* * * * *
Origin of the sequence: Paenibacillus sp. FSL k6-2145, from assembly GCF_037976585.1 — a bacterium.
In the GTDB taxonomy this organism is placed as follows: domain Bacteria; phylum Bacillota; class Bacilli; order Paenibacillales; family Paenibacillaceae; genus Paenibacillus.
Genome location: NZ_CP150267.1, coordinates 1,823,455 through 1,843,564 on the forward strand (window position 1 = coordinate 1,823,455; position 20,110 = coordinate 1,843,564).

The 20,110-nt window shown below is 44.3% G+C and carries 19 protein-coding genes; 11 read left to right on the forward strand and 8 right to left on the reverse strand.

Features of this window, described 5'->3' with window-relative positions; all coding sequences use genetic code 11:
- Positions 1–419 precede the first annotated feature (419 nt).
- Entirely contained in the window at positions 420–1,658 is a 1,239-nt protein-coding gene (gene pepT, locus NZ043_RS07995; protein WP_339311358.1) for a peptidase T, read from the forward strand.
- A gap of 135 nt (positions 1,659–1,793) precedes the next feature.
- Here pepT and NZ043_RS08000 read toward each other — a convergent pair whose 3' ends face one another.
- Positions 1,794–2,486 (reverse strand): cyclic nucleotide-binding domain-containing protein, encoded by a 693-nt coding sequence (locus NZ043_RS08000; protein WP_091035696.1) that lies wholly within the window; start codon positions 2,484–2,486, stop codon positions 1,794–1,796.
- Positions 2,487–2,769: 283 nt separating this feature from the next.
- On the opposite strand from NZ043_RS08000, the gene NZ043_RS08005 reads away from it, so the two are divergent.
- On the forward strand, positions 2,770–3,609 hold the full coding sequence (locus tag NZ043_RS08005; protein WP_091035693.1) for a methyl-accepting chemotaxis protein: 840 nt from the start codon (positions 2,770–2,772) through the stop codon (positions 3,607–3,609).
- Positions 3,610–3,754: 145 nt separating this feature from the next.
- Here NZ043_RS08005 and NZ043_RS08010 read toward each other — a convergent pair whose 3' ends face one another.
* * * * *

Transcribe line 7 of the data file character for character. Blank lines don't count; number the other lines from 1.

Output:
- Entirely contained in the window at positions 420–1,658 is a 1,239-nt protein-coding gene (gene pepT, locus NZ043_RS07995; protein WP_339311358.1) for a peptidase T, read from the forward strand.